Crowdsourcing

Funding photojournalism though crowdsourcing - which is the new term for soliciting donations - is all very well and good and I fully support those looking to fund their work through sites such as Emphas.is and Kickstarter, and you can be sure I'll be looking to fund some of my own projects this way (at least in part) as it's no joke working with no budget and doing things on spec, especially the long form in-depth stuff many of us really want and need to do.

There are issues that have been raised in relation to accountability and integrity when basically asking the public to fund a journalists work, and there is the issue of the mainstream media seeing crowd funding as a way to avoid using their own budgets, but these problems - though important - are ones that already exist with the current/previous financial model. Corporations want to buy products, not pitches. It is a rare thing to get a cheque up front. Integrity and accountability should always be scrutinised, no matter where the money is coming from, and in some cases, especially because of where the money is coming from.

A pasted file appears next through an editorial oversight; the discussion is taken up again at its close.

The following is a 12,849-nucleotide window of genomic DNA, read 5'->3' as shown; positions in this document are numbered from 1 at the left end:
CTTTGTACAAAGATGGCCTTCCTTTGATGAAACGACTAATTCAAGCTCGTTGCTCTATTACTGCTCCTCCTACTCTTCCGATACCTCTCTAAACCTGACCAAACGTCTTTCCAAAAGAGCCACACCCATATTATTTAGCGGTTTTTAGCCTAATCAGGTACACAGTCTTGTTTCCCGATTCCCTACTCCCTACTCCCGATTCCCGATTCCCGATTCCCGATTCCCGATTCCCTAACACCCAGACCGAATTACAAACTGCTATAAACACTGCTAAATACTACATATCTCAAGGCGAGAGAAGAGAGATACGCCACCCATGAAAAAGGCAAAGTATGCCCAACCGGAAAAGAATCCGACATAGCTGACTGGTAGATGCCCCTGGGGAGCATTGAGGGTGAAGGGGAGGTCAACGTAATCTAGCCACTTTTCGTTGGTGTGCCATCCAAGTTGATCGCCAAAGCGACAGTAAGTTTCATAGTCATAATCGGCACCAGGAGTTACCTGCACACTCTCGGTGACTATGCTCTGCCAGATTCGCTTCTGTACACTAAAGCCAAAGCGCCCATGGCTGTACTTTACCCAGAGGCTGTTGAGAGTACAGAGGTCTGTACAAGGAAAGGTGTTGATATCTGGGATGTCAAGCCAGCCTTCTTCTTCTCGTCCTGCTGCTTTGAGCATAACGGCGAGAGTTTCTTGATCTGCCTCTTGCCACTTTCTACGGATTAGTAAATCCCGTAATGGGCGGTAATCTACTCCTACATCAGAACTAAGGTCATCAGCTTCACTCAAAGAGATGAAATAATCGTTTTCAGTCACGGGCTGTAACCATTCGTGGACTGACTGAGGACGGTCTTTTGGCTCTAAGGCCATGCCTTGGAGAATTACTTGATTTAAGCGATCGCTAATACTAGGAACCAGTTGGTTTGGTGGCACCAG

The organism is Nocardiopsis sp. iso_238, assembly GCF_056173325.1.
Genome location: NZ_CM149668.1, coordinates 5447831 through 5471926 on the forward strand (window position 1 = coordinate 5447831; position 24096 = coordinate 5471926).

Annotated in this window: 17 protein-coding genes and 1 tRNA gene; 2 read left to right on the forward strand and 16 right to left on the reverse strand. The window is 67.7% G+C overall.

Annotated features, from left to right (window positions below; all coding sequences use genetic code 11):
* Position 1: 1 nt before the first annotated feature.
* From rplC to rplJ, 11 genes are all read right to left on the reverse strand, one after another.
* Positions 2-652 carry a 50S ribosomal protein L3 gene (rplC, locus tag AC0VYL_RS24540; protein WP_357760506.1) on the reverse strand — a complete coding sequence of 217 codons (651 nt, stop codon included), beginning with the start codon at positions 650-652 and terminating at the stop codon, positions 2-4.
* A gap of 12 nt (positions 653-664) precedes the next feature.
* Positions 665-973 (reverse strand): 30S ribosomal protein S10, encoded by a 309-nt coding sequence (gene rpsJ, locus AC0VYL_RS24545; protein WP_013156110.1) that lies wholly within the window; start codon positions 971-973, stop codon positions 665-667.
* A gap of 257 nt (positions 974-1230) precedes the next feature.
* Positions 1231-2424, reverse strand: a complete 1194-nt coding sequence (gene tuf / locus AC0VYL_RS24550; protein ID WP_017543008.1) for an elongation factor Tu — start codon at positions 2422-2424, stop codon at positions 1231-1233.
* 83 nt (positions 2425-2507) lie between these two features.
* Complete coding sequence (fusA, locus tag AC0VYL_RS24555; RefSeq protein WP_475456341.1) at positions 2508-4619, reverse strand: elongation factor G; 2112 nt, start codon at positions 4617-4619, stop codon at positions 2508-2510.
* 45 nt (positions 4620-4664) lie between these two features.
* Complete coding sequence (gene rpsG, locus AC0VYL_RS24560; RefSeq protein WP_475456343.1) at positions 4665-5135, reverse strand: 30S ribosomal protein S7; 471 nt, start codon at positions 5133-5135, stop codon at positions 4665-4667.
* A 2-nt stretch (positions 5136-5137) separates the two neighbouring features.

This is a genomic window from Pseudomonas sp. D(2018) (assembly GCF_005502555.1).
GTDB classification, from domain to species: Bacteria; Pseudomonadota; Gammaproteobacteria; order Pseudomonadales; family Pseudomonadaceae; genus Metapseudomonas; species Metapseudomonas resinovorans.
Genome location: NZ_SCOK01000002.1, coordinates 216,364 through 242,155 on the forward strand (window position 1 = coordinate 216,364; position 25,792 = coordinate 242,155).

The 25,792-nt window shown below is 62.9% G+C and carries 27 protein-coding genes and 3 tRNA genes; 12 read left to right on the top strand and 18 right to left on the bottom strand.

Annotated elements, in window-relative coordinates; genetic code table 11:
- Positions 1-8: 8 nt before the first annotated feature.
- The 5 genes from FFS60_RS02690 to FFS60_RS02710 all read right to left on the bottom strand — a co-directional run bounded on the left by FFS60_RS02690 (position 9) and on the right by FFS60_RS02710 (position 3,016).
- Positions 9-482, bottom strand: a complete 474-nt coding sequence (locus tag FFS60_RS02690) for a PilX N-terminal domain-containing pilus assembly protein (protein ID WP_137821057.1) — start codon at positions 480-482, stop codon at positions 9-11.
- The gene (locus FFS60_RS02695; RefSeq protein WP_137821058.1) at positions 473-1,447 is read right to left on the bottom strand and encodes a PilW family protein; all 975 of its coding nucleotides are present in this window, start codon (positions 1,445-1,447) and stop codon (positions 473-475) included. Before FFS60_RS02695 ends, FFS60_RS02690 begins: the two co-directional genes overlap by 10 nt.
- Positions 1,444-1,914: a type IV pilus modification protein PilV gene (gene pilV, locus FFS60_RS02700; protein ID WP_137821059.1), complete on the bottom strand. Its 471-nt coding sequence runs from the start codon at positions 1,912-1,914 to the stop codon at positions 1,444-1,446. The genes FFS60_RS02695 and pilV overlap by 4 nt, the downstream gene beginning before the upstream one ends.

One thing that troubles me though is the audience. Where will the work be shown, and to what purpose? Does crowdfunding only stoke the fire that turns photojournalism in on itself so that we end up with a situation where work is being funded by the photojournalism community, produced by the photojournalism community and distributed amongst the photojournalism community with little regard to those outside of this little world? An analogy might be a church congregation, with the plate being passed around during a service and a pastor preaching to the choir.

Of course, we should support our colleagues and our community - the congregation in the church of journalism let's call it - but those who we really need to reach are the ones who currently spend their money on the gossip rags, the producers of entertainment and celebrity tittle tattle who call it news and the advertisers who want us to buy their products without question or even thought. If crowdfunding can bring us together, make us stronger both in terms of community and finances so that we may take on the producers of dross and distraction then I am all for it, but if I can get my project funded, only to have it displayed as thankyou prints in the homes of my backers and at a photojournalism festival, then I am doing no more good than if I had put the whole thing on my credit card myself.

Let's use these tools to spread the word and look for sources of income beyond our peers, not to turn inward and bleed ourselves dry while no one notices.


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